Increased Cooperation between Generic Pharmaceutical Industry and Private Sector Payer Community Could Yield Significant Benefits

The Canadian Generic Pharmaceutical Association (CGPA) and its member companies have made it an important priority to be more active in reaching out to the private payer community across Canada. It is our strongly held belief that the generic pharmaceutical industry can do more to support the private payer community in Canada and that there are significant mutual benefits to be achieved through increased cooperation.

Many will know that, through an agreement reached between CGPA and the pan-Canadian Pharmaceutical Alliance, retail or reimbursed prices for generic prescription drugs have been dramatically reduced for both private and public payers across Canada over the past three years.

As a result of this agreement, top-selling Canadian generic pharmaceutical products are now priced at only 18 percent of the equivalent brand-name drug. In simple terms, this means that for the top-selling generic drugs in Canada, five patients can now be treated for the cost of treating one with the brand-name version. Based on sales data from IMS Health, we estimate that over the term of the agreement, the savings to public and private payers in Canada will be approximately $1.6-billion.

This also means that the potential reward for cooperation between CGPA, its members and the private payer community has never been greater.

According to sales data from IMS Brogan, the leading source for prescription drug sales information, generic drugs are dispensed to fill 69 percent of all prescriptions in Canada, yet account for only 22 percent of the $25-billion spent annually on prescription drugs. As these figures highlight, generic drugs are providing excellent value and those savings are increasing.

Given that retail or reimbursed prices have been dramatically reduced, the next step for ensuring the ongoing sustainability of drug benefit plans is examining utilization.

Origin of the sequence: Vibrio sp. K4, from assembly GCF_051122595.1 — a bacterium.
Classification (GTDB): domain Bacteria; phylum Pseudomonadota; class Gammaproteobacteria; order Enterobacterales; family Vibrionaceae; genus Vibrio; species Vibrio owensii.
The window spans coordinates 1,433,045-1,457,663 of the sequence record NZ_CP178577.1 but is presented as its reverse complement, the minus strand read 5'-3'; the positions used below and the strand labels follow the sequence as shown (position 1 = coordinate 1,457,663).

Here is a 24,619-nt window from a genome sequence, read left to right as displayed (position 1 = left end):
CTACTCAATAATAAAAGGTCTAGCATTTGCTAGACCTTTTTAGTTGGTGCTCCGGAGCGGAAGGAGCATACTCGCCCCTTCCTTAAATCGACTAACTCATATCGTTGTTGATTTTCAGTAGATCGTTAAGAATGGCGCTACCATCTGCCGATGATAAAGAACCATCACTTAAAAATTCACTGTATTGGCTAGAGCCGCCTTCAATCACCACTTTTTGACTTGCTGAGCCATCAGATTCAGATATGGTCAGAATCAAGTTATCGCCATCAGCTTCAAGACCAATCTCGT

The use of generic drugs by provincial government drug plans in Canada is considerably higher than generic drug use by private sector payers. Data from IMS Brogan shows that generic drugs are dispensed to fill 74 percent of prescriptions paid for by Canada’s public drug programs but only 59 percent of private sector prescriptions. And in the United States, generics are dispensed to fill 88 percent of all prescriptions. While the reasons for these discrepancies are not entirely clear, the benefits of understanding and overcoming them are obvious.

Based on IMS Brogan data, it is estimated that for every one percent increase in the use of generic medicines, Canadian private sector payers save and an additional $216-million. If the use of generic medicine in Canada were equal to the U.S. levels, Canadians could save an estimated $8-billion annually.

By working more closely and cooperatively together, we have an unprecedented opportunity to put employer-sponsored drug benefit plans on a more sustainable footing.

By Jim Keon, President of the Canadian Generic Pharmaceutical Association (CGPA)